Normally inured to stories of suffering, accustomed to the evidence of deprivation, I was unsettled by this one smile in a way I had never been before. There is an unwritten code between the journalist and his subjects in these situations.
The journalist observes, the subject is observed. The journalist is active, the subject is passive. But this smile had turned the tables on that tacit agreement. Without uttering a single word, the man had posed a question that cut to the heart of the relationship between me and him, between us and them, between the rich world and the poor world. If he was embarrassed to be found weakened by hunger and ground down by conflict, how should I feel to be standing there so strong and confident?
I resolved there and then that I would write the story of Gufgaduud with all the power and purpose I could muster. It seemed at the time, and still does, the only adequate answer a reporter can give to the man’s question.
I have one regret about that brief encounter in Gufgaduud. Having searched
through my notes and studied the dispatch that the BBC broadcast, I see that I never found out what the man’s name was. Yet meeting him was a seminal moment in the gradual collection of experiences we call context. Facts and figures are the easy part of journalism. Knowing where they sit in the great scheme of things is much harder. So, my nameless friend, if you are still alive, I owe you one.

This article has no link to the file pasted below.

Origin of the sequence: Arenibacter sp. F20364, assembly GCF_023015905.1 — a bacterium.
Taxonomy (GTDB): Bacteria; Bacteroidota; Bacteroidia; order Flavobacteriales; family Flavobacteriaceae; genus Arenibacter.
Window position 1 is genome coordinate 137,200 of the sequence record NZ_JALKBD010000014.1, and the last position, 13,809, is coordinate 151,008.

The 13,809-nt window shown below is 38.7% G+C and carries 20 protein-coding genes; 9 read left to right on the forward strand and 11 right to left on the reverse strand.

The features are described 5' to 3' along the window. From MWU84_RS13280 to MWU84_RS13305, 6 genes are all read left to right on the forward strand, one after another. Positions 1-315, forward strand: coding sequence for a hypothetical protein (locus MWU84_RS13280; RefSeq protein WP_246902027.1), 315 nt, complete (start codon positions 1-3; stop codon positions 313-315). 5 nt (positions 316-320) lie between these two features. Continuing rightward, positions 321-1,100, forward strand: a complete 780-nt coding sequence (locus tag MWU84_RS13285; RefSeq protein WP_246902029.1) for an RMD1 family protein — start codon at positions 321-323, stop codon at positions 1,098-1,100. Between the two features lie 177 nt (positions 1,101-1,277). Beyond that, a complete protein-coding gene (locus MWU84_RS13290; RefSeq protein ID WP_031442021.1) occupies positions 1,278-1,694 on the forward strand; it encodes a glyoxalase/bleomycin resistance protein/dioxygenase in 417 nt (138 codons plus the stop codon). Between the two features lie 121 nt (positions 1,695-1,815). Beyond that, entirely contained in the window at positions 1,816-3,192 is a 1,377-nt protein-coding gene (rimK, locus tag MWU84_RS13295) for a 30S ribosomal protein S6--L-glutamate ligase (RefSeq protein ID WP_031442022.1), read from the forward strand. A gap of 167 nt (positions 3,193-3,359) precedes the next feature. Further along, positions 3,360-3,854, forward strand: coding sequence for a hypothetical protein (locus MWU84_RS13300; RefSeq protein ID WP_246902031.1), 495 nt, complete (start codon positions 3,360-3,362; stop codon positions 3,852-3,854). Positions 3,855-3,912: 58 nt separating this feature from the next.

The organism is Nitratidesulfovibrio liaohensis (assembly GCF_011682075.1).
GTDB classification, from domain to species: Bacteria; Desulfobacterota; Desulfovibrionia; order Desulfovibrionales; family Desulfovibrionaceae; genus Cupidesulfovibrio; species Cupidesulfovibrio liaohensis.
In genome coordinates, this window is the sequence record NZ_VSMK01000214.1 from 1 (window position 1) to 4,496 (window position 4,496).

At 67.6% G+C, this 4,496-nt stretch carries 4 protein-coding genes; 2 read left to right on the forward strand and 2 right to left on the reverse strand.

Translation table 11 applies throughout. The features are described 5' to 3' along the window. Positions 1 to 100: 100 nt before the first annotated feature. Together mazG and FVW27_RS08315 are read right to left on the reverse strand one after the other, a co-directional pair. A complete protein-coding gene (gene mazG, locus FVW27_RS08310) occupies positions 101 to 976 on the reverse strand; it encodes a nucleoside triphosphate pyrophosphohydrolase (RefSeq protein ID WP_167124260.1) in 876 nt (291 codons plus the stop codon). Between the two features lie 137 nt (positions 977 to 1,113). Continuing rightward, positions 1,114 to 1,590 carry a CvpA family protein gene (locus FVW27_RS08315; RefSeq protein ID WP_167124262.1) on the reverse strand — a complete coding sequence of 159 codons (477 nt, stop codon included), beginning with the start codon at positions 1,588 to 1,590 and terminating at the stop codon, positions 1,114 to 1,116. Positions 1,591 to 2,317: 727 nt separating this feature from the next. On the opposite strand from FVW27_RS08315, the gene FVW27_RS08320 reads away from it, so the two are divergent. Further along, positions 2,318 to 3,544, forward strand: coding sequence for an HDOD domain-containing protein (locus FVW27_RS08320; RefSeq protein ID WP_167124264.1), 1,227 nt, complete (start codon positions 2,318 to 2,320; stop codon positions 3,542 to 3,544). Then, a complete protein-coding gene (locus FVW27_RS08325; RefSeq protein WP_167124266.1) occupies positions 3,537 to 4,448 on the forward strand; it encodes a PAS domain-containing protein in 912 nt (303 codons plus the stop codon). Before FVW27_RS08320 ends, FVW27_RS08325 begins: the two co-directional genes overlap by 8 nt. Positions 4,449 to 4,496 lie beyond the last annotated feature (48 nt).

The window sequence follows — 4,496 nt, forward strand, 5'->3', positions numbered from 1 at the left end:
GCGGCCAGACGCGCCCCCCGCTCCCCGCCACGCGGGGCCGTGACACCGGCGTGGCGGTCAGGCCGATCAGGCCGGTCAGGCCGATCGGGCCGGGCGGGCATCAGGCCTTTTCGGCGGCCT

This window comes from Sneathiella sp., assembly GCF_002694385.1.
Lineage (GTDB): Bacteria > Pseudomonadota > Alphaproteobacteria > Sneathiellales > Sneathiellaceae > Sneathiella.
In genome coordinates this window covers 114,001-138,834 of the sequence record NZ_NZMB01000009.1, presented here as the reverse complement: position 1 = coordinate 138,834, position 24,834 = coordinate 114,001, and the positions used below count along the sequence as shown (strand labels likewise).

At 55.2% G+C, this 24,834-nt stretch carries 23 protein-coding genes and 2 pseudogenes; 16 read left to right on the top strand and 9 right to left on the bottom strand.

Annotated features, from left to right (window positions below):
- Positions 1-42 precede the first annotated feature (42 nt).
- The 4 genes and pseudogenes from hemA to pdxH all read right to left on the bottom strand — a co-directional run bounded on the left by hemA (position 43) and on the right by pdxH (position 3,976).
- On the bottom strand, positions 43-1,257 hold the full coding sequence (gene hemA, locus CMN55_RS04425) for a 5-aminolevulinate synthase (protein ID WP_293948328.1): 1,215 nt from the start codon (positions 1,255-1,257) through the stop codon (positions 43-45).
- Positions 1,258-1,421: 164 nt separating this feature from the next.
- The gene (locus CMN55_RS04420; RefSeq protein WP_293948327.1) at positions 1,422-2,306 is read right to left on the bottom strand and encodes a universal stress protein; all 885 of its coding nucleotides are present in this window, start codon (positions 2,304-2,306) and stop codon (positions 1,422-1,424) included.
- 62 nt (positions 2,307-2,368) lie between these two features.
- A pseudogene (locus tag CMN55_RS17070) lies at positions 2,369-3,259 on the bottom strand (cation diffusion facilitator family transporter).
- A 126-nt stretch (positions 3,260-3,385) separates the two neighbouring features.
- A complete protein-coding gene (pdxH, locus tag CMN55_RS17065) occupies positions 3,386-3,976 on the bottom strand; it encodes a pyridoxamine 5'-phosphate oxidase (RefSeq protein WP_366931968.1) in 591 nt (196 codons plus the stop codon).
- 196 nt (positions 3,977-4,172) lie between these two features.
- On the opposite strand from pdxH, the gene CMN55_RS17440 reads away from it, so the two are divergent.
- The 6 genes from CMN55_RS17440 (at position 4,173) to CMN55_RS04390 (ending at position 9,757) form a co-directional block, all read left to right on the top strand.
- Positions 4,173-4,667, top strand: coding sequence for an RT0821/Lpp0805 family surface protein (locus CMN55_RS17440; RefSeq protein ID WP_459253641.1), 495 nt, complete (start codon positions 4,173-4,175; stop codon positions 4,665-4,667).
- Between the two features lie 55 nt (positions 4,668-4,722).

A Passage To Africa is a moving, touching account of what George Alagiah felt and experienced in a small town in Africa, and the beauty and intensity of emotion lies, not only in the message behind it, but also in every word of every sentence in this article.
The title itself is significant. The noun ‘Passage’ is ambiguous; of course the obvious meaning would be that the following is an extract, a piece of writing. But it could also be interpreted as a path, a way, a journey to Africa. Also the use of the word ‘to’ imply that the passage is not a mere informative work on Africa, but a dedication to the country.